This article examines the role of collaboration in oral history research. It explores the story of Linda Lord, a former poultry worker in Belfast, Maine (USA), and her experience of plant closure as a single working-class woman, as well as her role in our collaborative book project. The article considers the challenges of creating oral history-based manuscripts involving multiple co-authors and project interviewees. Collaborative work of this kind -though sometimes difficult- can yield more complex interpretations than traditional non-collaborative approaches; may help break stereotypes that oral history research can sometimes engender; and offers us new insights into methodologies that can significantly alter our research findings.
Author(s): Alicia J. Rouverol and Cedric N. Chatterley
Keywords: Collaboration; shared authority; plant closure; women workers

Tourism and the Loss of Memory in Zelve, Cappadocia
This paper addresses the types of memory presented and experienced for and by tourists at the Zelve 'open-air museum' in Cappadocia, central Turkey. In the museum the valleys are presented as a mainly Christian site, housing many caved Byzantine churches which date from almost 1,000 years ago. Meanwhile the previous 700 years of habitation seem forgotten, even though recent memory is very much alive in the Zelve community who live and work just outside the museum boundary. Also, the visiting tourists complain that this loss of recent memory has rendered the site somewhat dry and devoid of emotion. The paper discusses these memories and considers their apparent loss in relation to the politics of local and national identity, heritage and place.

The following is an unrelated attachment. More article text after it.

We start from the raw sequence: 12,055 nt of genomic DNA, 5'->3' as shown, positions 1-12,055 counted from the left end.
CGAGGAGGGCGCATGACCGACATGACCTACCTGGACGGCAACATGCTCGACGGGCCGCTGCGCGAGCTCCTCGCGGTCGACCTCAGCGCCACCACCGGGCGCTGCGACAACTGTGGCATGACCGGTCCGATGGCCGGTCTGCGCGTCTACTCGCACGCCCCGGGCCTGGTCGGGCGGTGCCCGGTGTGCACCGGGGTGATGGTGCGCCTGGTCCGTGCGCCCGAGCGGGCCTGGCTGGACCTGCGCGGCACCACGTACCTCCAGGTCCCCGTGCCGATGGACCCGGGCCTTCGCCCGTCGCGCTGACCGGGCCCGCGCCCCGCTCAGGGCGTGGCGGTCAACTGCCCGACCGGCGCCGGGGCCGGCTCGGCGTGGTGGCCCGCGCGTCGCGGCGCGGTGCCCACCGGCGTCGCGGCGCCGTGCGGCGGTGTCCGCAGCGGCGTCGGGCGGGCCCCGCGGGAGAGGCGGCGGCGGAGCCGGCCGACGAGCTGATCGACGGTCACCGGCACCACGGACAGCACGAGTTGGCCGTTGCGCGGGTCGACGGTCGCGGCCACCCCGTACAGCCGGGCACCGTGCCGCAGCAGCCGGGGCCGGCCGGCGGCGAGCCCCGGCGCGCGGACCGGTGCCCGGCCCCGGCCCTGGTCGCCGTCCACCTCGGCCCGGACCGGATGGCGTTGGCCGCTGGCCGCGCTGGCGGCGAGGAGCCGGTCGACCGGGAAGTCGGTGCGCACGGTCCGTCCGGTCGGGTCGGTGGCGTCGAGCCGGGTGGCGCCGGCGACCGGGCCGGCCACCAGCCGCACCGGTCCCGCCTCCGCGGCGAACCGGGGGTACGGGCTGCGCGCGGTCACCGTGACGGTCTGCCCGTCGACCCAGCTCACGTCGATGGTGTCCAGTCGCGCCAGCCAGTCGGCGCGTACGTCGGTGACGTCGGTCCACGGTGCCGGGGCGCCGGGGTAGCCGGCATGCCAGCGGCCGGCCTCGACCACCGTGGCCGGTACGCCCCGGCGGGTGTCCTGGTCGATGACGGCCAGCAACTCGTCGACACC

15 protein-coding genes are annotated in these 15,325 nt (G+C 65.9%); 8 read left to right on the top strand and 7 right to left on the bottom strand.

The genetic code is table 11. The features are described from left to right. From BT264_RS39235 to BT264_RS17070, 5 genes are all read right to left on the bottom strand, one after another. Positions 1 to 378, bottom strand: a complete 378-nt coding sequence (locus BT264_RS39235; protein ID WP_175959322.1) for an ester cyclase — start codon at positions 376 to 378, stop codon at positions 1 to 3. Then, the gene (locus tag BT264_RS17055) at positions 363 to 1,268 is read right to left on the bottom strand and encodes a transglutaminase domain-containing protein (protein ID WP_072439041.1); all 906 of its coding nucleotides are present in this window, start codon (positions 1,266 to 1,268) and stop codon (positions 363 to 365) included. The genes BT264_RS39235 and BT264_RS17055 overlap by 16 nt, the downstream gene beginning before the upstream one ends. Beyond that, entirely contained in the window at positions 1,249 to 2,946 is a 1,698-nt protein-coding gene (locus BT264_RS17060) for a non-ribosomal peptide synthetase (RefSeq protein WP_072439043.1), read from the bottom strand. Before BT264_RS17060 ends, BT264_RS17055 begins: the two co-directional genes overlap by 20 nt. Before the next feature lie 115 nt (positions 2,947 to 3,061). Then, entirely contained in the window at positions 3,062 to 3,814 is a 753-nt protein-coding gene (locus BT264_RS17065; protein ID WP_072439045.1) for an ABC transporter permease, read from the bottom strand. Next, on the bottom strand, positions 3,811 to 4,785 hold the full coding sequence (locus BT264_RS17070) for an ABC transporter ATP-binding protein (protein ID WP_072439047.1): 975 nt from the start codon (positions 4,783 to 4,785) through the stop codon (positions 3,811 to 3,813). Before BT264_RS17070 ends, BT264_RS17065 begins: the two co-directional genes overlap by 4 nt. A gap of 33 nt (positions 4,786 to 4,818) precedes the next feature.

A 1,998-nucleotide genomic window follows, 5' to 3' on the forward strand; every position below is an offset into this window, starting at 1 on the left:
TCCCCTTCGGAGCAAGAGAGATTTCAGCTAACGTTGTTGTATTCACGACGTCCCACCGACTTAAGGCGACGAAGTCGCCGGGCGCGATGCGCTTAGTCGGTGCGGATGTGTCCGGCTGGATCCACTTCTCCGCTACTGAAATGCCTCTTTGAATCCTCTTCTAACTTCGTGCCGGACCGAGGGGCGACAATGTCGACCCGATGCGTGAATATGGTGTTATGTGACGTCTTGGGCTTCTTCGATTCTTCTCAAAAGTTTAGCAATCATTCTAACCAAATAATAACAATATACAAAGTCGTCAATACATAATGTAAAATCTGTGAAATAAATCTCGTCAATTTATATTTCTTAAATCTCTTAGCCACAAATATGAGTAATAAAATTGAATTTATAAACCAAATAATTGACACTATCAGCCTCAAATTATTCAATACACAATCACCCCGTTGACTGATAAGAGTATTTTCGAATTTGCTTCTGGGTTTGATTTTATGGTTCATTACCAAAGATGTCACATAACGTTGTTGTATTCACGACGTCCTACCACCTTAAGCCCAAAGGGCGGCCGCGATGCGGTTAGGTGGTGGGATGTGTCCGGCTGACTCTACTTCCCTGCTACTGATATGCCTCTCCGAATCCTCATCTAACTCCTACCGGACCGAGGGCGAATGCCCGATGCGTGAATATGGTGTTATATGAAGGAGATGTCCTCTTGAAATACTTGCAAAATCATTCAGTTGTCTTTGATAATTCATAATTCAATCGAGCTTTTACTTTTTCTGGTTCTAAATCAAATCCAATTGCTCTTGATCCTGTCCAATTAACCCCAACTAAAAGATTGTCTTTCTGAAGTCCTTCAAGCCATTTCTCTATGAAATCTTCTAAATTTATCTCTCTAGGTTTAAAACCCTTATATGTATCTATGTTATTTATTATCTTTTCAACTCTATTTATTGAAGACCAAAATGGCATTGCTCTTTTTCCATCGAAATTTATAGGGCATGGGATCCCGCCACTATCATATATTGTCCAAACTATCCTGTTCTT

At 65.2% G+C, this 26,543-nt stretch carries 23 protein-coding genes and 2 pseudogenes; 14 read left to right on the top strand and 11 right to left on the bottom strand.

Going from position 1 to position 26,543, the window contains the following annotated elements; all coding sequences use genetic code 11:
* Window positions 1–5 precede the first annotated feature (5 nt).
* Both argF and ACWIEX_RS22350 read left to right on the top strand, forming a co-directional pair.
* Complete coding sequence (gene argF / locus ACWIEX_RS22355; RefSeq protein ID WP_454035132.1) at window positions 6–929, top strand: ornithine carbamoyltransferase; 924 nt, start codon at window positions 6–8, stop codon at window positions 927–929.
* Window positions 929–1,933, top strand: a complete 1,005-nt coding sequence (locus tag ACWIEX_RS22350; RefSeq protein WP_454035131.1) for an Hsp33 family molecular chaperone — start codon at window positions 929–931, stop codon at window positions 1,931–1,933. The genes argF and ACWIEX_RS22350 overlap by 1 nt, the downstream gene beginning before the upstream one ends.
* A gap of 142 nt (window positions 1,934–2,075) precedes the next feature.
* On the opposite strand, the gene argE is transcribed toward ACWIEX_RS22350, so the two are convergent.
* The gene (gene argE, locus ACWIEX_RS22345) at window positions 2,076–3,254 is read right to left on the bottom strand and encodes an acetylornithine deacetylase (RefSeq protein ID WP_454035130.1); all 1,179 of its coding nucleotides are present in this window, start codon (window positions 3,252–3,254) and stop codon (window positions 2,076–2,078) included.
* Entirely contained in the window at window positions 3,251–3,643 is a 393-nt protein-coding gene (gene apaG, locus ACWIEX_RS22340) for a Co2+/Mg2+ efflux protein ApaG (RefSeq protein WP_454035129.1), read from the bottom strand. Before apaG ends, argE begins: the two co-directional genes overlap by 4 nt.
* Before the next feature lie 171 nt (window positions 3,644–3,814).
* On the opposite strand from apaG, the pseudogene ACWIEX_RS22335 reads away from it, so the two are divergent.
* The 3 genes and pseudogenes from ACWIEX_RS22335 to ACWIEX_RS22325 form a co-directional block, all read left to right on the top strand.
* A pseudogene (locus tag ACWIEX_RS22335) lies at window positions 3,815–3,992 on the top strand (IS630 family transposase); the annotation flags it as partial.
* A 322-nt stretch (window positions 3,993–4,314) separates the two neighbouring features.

Author(s): Hazel Tucker
Keywords: Turkey; heritage presentation; contested memory; tourist experience

Public History
History and the Radio Ballads
The Radio Ballads, produced by ABSTRACT 1 Charles Parker, Ewan MacColl and Peggy Seeger in the late 1950s and early 1960s, were a new type of radio programme. This article charts their origins in the Second World War and postwar social democratic movement and radical cultural activities; their distinctive use of working people's own voice and histories; and their impact on a democratic public history.
Author(s): Alun Howkins
Keywords: Public history, radio, working class history

The Value of Home Movies
Oral history and moving images have considerable potential synergy. A very short history of amateur film in the USA is derived from the only extant book length history of amateur film. This article provides an introduction to some detailed reviews of British home movies, mostly on 8mm. The value of home movies is considered both as a pictorial record and also as an artform in its own right. The relevance of an early definition of home movies which located them entirely within the private sphere, is put into question as the article examines some European examples from the 1940s, '50s and '60s. This article also argues that there is a need for more detailed research into existing archived footage.
Author(s): Stefan Szczelkun
Keywords: Amateur film; Home movies; Working class culture; the sixties

Bountiful Harvest? Oral History and the Local Heritage Initiative
Author(s): Stephen Hussey

The Voice of the Past
Author(s): Paul Thompson

Oral History, Health and Welfare
Author(s): Joanna Bornat, Robert Perks, Paul Thompson, Jan Walmsley

Other Side of Silence: Voices from the Partition of India
Author(s): Urvahi Butalia

Fascism, Anti-Fascism and Britain in the 1940s
Author(s): Dave Renton

Speaking from Memory: The Study of Autobiographical Discourse
Author(s): Harold Rosen

Negotiating the Past: The Making of Memory in South Africa
Author(s): Sarah Nuttall, Carli Coetzee

A Woman's Place: A Celebration of Women's Lives in Brighton over the Last 25 Years
Author(s): Women's Words

Common Women, Uncommon Practices: The Queer Feminisms of Greenham
Author(s): Sasha Roseneil

Deep Sea Voices: Recollections of Women in Our Fishing Communities
Author(s): Craig Lazenby, Jenny Lazenby

Unsung Voices
Author(s): A Temporary Exhibition at the National Fishing Heritage Centre, Grimsby